“There is a lot of demand and we want to be responsive,” says Snider. The Opportunity Zone sets a presumptive investment timetable since its tax benefits expire on a staggered basis. Investors can achieve maximum tax savings only if they purchase their Opportunity Zone stakes by December 31, 2019.
“We are aware of the deadlines. Our advisors have made us very aware of the deadlines, but we didn’t feel like rushing into this,” Snider says.
UBS has been “in front” of helping clients educate themselves about the Opportunity Zone funds and in vetting funds, says Perry.
But the Opportunity Zone funds are not for every investor, Perry stresses. The funds have limited appeal because of their illiquidity — it takes a certain amount of wealth to commit to an investment for 10 years.
Investors should evaluate how such assets fit into their overall strategies and portfolios, Perry says.
But the funds may be an option for many investors who have recently realized a capital gain by selling a business or other real estate. “We have had a number of conversations with clients where it makes sense to initiate these discussions,” Perry says.
Among his interested clients is an investor who recently sold a business and meets the $50 million in assets qualification for participants set by the managers of one of the funds UBS has made available, Perry says.
Neil Faden, a law partner in New York at Manatt, Phelps & Phillips, who has helped organize several Opportunity Zone funds, expresses little surprise that the wirehouses waited until now to offer these products.
“Last year, the fund managers thought it wasn’t ready for prime time yet,” Faden says about the Opportunity Zone program.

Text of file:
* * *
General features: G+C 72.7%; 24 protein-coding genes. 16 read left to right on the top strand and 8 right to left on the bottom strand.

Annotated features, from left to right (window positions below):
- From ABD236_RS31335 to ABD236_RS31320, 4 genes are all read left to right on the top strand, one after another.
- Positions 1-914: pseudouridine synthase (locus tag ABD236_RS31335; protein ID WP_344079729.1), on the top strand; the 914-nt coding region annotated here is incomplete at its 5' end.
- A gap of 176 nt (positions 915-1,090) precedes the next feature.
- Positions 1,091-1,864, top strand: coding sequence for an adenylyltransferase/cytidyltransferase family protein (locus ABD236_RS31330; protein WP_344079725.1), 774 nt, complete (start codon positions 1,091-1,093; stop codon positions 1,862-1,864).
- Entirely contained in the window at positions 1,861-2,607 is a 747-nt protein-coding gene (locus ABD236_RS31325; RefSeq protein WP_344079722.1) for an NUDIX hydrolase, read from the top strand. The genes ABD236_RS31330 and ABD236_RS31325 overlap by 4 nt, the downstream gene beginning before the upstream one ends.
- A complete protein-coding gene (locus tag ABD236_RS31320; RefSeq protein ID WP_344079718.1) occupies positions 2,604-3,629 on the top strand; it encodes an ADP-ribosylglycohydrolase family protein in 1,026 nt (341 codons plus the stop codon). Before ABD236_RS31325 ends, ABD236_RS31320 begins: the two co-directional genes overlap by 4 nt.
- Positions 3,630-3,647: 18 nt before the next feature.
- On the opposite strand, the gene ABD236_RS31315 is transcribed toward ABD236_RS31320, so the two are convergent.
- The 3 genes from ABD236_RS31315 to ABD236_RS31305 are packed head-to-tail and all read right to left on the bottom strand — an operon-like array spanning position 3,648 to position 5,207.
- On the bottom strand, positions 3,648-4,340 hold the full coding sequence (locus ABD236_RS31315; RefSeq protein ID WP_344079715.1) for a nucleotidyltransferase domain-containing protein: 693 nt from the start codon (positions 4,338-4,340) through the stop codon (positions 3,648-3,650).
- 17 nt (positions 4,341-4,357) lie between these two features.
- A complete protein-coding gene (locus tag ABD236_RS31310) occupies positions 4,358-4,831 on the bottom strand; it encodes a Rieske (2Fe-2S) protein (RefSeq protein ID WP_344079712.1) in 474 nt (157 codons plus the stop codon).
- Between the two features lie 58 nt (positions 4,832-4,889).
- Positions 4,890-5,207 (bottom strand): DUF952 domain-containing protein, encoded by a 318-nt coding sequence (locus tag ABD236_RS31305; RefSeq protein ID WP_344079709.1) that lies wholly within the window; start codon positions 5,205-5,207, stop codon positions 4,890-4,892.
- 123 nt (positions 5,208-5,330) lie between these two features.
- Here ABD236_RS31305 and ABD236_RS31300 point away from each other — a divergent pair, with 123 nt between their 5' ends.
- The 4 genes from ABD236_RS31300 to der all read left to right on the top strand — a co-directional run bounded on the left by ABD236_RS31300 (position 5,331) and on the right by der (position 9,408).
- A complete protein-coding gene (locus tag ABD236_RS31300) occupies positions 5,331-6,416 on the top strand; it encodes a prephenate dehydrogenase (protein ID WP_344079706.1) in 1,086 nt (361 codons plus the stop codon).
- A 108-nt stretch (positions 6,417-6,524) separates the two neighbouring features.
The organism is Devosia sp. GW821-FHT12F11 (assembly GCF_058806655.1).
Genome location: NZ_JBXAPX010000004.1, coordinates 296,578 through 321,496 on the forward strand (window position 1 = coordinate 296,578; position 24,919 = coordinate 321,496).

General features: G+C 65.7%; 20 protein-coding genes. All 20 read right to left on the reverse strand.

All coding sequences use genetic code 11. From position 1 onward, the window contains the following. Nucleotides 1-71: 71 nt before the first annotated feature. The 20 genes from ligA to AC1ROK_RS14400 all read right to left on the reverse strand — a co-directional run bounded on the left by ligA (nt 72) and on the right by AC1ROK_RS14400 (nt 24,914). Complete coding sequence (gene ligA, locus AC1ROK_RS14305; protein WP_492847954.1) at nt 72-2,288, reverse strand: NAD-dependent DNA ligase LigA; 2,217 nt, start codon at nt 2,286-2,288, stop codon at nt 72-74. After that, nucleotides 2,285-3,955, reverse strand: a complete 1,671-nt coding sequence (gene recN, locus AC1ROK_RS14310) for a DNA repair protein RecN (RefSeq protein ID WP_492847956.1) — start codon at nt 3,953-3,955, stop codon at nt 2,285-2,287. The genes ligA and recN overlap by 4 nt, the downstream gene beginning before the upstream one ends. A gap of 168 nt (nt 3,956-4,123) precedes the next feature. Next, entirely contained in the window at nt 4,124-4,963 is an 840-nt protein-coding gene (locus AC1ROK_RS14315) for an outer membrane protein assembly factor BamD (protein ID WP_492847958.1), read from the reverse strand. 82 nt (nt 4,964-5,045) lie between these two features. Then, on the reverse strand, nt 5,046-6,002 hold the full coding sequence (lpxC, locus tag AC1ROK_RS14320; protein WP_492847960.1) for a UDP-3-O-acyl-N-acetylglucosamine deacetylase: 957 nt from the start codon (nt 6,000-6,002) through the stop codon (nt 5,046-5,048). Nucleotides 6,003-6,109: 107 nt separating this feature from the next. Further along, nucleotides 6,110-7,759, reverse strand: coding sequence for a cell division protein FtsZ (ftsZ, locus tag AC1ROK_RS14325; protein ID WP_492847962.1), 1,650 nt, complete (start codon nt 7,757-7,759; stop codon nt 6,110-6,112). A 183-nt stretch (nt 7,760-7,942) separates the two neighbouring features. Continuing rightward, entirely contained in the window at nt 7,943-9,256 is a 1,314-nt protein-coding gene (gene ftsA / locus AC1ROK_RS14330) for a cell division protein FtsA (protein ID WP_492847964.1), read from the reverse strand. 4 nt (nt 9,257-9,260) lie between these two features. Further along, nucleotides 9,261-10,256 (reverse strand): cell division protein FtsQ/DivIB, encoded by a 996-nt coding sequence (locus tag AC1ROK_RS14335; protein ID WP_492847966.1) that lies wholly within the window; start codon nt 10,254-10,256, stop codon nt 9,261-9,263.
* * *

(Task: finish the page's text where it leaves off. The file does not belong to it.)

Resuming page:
But that has changed recently, as the Treasury releases more of the proposed regulations and investors gain greater understanding.
Wells Fargo Advisors, Abbot Downing, UBS and Merrill Lynch have all issued reports for investors to help educate them about Opportunity Zones.
The usual concerns apply for financial advisors about the suitability of these investments and the availability and comprehensiveness of funds’ disclosures, Faden warns.
That’s particularly true given the trickiness of some of requirements to maintain eligibility for the tax exemptions — including a rule that investors must put their initial capital gains into the Opportunity Zone funds within a 180-day window after realizing them.
“How would advisors feel if they counted wrong?” Faden asks. “The sad truth is the investor would have to pay capital gains taxes.”
Also significant is the end of the road for tax-payment deferrals on the initial capital gains invested: that deadline falls on April 15, 2027.
“An investor needs to understand right from the beginning, they are going to pay those taxes for the 2026 tax year,” Faden says.
But perhaps most significantly, if Opportunity Zone fund managers don’t select projects that appreciate, the prospect of investor losses represents a double disappointment: no returns and no need for tax sheltering.
“Does the investment itself as a stand-alone project make sense?” Perry says that’s the chief question for investors perusing Opportunity Zone funds to ask.
“This isn’t a very simple thing,” he says. UBS’s vetting team has seen hundreds of deals, he says, and it’s choosing the “best ones.”